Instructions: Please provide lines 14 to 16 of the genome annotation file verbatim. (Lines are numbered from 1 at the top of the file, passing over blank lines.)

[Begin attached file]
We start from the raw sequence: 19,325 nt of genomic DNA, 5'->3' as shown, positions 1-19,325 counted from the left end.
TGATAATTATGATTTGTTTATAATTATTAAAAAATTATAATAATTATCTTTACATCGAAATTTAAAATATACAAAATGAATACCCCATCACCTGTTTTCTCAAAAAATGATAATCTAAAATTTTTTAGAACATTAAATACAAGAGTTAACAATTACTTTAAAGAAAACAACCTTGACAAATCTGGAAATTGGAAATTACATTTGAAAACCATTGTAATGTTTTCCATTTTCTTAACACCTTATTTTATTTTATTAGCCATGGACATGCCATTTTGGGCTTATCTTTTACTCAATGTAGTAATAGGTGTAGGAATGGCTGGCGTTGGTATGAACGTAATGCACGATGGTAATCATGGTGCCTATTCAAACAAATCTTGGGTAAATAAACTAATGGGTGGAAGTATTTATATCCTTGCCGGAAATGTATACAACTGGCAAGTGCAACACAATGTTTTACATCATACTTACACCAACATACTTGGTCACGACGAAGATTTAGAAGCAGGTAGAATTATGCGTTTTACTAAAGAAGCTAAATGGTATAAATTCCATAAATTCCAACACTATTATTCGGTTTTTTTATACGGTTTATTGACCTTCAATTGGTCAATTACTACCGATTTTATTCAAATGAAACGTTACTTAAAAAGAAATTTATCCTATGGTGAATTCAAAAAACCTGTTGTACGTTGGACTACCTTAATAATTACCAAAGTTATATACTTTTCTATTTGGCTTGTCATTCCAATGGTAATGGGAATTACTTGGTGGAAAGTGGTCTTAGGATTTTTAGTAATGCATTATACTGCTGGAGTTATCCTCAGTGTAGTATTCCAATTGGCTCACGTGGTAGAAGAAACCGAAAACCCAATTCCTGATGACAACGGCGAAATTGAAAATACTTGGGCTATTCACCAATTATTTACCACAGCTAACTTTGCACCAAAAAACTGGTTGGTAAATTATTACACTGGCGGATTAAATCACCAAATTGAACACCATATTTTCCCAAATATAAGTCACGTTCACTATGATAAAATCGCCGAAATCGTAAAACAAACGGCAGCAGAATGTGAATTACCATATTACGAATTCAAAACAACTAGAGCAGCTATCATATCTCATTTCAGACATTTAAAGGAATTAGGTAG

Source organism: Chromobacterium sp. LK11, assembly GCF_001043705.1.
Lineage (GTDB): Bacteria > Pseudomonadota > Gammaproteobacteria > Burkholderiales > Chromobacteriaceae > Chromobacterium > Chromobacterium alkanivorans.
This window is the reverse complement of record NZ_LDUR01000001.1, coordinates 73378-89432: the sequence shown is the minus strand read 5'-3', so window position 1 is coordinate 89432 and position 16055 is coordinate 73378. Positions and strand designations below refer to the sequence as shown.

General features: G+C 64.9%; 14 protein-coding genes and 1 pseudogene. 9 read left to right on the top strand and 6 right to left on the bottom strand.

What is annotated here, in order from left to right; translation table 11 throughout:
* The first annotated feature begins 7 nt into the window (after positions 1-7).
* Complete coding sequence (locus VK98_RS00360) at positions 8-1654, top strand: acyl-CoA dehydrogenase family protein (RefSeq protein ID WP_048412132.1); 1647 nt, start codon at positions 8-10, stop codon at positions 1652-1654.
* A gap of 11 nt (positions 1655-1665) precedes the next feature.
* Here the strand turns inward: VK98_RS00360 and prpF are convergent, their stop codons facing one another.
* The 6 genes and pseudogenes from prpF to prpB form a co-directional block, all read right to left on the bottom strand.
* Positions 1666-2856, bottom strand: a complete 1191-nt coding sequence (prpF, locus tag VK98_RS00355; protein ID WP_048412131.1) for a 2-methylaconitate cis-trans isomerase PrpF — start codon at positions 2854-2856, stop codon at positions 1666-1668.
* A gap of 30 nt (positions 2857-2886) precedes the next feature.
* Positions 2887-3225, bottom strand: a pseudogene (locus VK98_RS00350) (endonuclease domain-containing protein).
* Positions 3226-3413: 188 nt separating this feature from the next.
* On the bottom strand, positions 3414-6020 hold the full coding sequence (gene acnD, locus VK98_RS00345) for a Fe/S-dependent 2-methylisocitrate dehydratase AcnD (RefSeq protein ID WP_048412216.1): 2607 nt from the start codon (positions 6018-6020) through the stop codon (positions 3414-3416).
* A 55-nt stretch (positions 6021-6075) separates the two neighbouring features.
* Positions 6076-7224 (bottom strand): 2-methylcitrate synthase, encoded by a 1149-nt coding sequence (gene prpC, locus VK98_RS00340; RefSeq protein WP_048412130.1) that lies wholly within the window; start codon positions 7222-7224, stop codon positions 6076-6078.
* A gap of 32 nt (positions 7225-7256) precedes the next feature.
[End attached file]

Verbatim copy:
* A gap of 30 nt (positions 2857-2886) precedes the next feature.
* Positions 2887-3225, bottom strand: a pseudogene (locus VK98_RS00350) (endonuclease domain-containing protein).
* Positions 3226-3413: 188 nt separating this feature from the next.